PATUXENT RIVER NAVAL AIR STATION, MD – The Navy is planning to rebuild the East Seaplane Basin (B-1176) at NAS Patuxent River and is seeking public comments on this undertaking.

This historic property, which dates to 1942-43, when the Base was originally constructed, was one of three seaplane basins built on the Base when the U.S. Navy tested and operated seaplanes. Although seaplanes were important in World War II, carrier-based planes are now the norm and the Navy currently has no operational seaplanes.  Today, the East Patuxent Seaplane Basin is used for occasional munitions offloading operations, and the other two seaplane basins for port operations and recreational boats.

The proposed repair method involves driving steel sheet piling on the waterside, adjacent to the existing concrete bulkhead walls.  The angled batter pilings, which are present along most of the walls, would be removed below the mudline at the bottom of the basin.  The caps on the existing walls will be demolished, and the new sheet piles will be anchored inland with tiebacks to deadman pilings. The tieback installations will necessitate cutting, removing and replacing sections of the existing concrete and asphalt apron along the wall, particularly along the south and east walls.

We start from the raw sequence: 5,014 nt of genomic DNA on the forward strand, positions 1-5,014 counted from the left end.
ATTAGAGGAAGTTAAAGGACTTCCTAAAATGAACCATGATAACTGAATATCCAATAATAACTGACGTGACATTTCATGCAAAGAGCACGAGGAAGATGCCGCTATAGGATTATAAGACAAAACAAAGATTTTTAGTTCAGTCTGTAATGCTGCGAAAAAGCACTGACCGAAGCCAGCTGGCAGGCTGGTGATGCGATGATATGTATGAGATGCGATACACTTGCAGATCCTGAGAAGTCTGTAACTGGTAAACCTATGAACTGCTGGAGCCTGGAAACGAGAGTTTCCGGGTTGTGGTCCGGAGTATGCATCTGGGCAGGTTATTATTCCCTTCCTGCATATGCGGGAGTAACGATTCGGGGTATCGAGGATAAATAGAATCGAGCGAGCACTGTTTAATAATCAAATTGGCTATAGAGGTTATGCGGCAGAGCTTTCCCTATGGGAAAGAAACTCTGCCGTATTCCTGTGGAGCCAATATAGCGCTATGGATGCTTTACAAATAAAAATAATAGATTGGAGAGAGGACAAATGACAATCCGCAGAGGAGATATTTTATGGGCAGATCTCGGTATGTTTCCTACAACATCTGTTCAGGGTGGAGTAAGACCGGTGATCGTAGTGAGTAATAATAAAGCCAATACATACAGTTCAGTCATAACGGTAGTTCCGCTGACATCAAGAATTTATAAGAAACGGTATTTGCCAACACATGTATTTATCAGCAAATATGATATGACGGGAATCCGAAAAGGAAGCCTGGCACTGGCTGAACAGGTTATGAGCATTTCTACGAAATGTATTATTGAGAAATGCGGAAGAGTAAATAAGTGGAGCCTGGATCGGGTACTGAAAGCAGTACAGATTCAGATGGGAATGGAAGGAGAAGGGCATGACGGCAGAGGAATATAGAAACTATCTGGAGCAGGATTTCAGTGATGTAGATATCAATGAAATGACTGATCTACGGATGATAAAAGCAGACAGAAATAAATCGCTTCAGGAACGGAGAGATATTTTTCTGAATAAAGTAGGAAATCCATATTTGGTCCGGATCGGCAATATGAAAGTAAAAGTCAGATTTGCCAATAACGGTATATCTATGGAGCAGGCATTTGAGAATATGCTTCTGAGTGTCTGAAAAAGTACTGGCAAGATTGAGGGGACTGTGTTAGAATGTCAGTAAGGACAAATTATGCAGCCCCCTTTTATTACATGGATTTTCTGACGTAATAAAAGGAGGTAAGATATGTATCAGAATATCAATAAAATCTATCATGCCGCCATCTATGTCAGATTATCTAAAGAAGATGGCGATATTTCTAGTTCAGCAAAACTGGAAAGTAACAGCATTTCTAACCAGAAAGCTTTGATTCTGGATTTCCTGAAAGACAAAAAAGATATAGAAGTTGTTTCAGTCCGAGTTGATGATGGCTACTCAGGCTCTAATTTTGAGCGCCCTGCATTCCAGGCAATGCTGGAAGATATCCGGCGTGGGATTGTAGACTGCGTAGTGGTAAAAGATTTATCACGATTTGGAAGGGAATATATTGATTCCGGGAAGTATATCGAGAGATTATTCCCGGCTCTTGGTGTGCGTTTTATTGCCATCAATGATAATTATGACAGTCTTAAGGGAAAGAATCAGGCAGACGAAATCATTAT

The basin repairs include the removal of the unused seaplane ramp (B-1170) that is currently in poor condition, with significant deterioration in the intertidal zone, where large holes penetrate the ramp.  While the ramp is a historical resource, there are three other seaplane ramps of the same design in the other two basins on the Base.  One of these other ramps is still functional for recreational boats.

As this project will alter some of the historic characteristics of the seawall, we have determined the project will have an adverse effect on a historic property, as per the National Historic Preservation Act.  While our efforts have minimized these effects, a mitigation program will be implemented. 

If you have any questions or concerns about the East Basin Seawall Project, please contact Craig Lukezic, Cultural Resource Manager, at